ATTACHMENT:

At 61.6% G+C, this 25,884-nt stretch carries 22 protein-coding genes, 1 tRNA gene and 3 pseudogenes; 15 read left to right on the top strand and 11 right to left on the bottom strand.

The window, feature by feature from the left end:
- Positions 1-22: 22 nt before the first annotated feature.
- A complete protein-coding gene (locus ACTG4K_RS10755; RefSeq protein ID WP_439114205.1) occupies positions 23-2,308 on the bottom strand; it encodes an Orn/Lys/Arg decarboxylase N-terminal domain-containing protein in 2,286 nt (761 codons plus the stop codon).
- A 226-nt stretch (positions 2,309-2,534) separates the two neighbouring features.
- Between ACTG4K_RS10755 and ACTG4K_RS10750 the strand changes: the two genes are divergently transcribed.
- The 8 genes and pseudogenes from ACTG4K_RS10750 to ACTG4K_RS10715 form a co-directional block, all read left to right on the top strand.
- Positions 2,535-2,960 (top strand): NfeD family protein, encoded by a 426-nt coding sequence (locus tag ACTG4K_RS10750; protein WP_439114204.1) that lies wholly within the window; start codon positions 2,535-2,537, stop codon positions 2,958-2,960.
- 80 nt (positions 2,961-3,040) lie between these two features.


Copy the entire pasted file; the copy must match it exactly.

At 61.6% G+C, this 25,884-nt stretch carries 22 protein-coding genes, 1 tRNA gene and 3 pseudogenes; 15 read left to right on the top strand and 11 right to left on the bottom strand.

The window, feature by feature from the left end:
- Positions 1-22: 22 nt before the first annotated feature.
- A complete protein-coding gene (locus ACTG4K_RS10755; RefSeq protein ID WP_439114205.1) occupies positions 23-2,308 on the bottom strand; it encodes an Orn/Lys/Arg decarboxylase N-terminal domain-containing protein in 2,286 nt (761 codons plus the stop codon).
- A 226-nt stretch (positions 2,309-2,534) separates the two neighbouring features.
- Between ACTG4K_RS10755 and ACTG4K_RS10750 the strand changes: the two genes are divergently transcribed.
- The 8 genes and pseudogenes from ACTG4K_RS10750 to ACTG4K_RS10715 form a co-directional block, all read left to right on the top strand.
- Positions 2,535-2,960 (top strand): NfeD family protein, encoded by a 426-nt coding sequence (locus tag ACTG4K_RS10750; protein WP_439114204.1) that lies wholly within the window; start codon positions 2,535-2,537, stop codon positions 2,958-2,960.
- 80 nt (positions 2,961-3,040) lie between these two features.